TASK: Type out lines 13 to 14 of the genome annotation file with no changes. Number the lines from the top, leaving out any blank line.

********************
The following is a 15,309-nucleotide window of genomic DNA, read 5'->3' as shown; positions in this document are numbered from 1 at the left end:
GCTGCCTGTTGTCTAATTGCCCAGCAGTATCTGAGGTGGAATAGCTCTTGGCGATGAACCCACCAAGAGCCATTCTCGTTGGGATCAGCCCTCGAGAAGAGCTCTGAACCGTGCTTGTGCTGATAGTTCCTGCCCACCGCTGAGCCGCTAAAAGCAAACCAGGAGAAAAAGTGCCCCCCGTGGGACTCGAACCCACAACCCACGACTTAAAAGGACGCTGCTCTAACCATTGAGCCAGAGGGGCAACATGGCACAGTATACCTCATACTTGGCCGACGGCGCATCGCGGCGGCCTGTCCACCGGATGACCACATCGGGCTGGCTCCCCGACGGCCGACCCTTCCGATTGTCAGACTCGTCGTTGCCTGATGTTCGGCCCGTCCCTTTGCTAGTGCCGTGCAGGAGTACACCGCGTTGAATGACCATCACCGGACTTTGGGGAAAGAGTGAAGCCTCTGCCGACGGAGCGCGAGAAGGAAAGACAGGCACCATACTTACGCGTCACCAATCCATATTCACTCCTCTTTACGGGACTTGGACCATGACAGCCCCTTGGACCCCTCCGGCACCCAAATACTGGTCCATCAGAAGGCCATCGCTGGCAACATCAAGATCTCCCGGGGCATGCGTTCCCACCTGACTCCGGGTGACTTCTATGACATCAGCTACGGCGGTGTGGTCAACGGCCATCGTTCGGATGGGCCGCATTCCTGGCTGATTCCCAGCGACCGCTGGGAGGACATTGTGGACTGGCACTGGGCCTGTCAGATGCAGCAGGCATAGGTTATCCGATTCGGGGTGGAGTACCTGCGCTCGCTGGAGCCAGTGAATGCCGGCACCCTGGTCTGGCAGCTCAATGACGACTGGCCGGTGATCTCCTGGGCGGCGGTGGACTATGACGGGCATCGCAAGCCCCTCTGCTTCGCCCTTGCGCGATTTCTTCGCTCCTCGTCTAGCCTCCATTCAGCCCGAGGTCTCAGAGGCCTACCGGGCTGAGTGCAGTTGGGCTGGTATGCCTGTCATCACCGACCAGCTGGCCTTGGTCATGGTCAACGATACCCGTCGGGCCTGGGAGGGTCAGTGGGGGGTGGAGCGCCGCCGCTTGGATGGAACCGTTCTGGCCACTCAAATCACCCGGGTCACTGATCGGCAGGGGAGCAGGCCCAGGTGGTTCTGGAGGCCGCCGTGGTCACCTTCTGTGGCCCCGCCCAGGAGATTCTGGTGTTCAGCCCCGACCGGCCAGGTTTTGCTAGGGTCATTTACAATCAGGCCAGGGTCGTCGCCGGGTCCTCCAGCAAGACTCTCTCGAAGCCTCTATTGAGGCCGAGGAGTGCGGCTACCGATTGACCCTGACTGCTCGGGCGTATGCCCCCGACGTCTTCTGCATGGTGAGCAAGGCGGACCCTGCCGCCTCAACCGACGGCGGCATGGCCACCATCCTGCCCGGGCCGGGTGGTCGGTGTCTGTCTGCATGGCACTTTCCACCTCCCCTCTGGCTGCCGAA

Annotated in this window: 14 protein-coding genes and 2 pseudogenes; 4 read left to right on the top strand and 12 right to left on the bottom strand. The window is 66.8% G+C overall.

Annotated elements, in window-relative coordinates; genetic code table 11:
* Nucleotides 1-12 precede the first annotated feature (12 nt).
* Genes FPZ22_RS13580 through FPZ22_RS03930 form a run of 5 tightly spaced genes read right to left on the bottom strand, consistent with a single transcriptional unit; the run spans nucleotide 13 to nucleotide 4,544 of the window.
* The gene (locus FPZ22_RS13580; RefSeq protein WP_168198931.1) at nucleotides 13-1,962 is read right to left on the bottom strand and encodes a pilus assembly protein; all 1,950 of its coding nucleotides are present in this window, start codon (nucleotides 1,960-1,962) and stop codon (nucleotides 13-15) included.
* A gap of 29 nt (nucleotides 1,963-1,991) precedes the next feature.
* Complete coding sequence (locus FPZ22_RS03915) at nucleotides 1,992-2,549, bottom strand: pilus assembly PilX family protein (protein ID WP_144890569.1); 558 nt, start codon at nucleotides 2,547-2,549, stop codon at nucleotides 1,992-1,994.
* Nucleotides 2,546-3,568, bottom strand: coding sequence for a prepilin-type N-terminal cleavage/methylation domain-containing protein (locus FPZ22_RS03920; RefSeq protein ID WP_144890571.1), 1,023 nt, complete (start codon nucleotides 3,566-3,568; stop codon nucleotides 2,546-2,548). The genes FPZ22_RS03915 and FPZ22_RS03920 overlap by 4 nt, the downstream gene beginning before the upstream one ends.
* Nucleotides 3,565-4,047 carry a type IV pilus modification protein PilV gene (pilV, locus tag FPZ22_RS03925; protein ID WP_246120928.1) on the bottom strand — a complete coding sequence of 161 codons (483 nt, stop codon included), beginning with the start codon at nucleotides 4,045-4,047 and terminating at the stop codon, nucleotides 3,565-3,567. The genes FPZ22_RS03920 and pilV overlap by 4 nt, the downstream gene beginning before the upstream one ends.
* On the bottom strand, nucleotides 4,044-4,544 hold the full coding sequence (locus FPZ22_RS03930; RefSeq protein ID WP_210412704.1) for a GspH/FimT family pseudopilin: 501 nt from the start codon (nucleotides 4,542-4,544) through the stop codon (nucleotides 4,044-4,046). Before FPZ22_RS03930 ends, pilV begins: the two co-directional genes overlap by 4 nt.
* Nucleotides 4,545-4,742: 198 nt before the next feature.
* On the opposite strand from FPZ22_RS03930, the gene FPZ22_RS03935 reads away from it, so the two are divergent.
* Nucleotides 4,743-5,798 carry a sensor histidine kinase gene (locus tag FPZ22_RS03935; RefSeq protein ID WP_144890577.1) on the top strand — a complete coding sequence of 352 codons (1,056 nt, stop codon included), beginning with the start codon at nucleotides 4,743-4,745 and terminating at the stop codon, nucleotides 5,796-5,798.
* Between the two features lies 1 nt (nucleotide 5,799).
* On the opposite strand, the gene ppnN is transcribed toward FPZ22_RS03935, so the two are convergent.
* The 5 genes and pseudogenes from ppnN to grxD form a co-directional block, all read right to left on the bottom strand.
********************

* Nucleotides 4,545-4,742: 198 nt before the next feature.
* On the opposite strand from FPZ22_RS03930, the gene FPZ22_RS03935 reads away from it, so the two are divergent.